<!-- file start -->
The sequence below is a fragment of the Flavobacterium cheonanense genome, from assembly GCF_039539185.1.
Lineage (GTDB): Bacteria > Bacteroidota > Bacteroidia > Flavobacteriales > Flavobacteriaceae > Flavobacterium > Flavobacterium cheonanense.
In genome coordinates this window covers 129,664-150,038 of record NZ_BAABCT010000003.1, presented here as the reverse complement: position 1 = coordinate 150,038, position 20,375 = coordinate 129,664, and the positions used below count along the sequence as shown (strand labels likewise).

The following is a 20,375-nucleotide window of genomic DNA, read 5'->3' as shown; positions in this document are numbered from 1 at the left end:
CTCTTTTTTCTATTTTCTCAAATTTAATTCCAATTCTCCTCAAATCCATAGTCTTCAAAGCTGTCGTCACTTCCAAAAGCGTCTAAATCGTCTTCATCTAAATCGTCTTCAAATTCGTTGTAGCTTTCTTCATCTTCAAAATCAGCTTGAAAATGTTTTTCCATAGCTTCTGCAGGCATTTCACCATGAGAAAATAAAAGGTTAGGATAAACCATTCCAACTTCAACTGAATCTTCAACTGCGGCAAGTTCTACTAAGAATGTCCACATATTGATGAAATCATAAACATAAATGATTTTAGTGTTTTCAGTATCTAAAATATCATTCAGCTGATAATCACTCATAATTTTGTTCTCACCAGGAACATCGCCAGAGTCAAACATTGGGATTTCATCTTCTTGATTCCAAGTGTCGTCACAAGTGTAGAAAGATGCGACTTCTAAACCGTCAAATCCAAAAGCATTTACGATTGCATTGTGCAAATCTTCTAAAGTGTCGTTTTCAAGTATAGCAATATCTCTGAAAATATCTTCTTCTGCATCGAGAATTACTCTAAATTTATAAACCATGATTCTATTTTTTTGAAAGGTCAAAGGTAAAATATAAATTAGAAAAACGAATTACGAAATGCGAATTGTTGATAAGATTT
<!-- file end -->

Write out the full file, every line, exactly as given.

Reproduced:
The sequence below is a fragment of the Flavobacterium cheonanense genome, from assembly GCF_039539185.1.
Lineage (GTDB): Bacteria > Bacteroidota > Bacteroidia > Flavobacteriales > Flavobacteriaceae > Flavobacterium > Flavobacterium cheonanense.
In genome coordinates this window covers 129,664-150,038 of record NZ_BAABCT010000003.1, presented here as the reverse complement: position 1 = coordinate 150,038, position 20,375 = coordinate 129,664, and the positions used below count along the sequence as shown (strand labels likewise).

The following is a 20,375-nucleotide window of genomic DNA, read 5'->3' as shown; positions in this document are numbered from 1 at the left end:
CTCTTTTTTCTATTTTCTCAAATTTAATTCCAATTCTCCTCAAATCCATAGTCTTCAAAGCTGTCGTCACTTCCAAAAGCGTCTAAATCGTCTTCATCTAAATCGTCTTCAAATTCGTTGTAGCTTTCTTCATCTTCAAAATCAGCTTGAAAATGTTTTTCCATAGCTTCTGCAGGCATTTCACCATGAGAAAATAAAAGGTTAGGATAAACCATTCCAACTTCAACTGAATCTTCAACTGCGGCAAGTTCTACTAAGAATGTCCACATATTGATGAAATCATAAACATAAATGATTTTAGTGTTTTCAGTATCTAAAATATCATTCAGCTGATAATCACTCATAATTTTGTTCTCACCAGGAACATCGCCAGAGTCAAACATTGGGATTTCATCTTCTTGATTCCAAGTGTCGTCACAAGTGTAGAAAGATGCGACTTCTAAACCGTCAAATCCAAAAGCATTTACGATTGCATTGTGCAAATCTTCTAAAGTGTCGTTTTCAAGTATAGCAATATCTCTGAAAATATCTTCTTCTGCATCGAGAATTACTCTAAATTTATAAACCATGATTCTATTTTTTTGAAAGGTCAAAGGTAAAATATAAATTAGAAAAACGAATTACGAAATGCGAATTGTTGATAAGATTT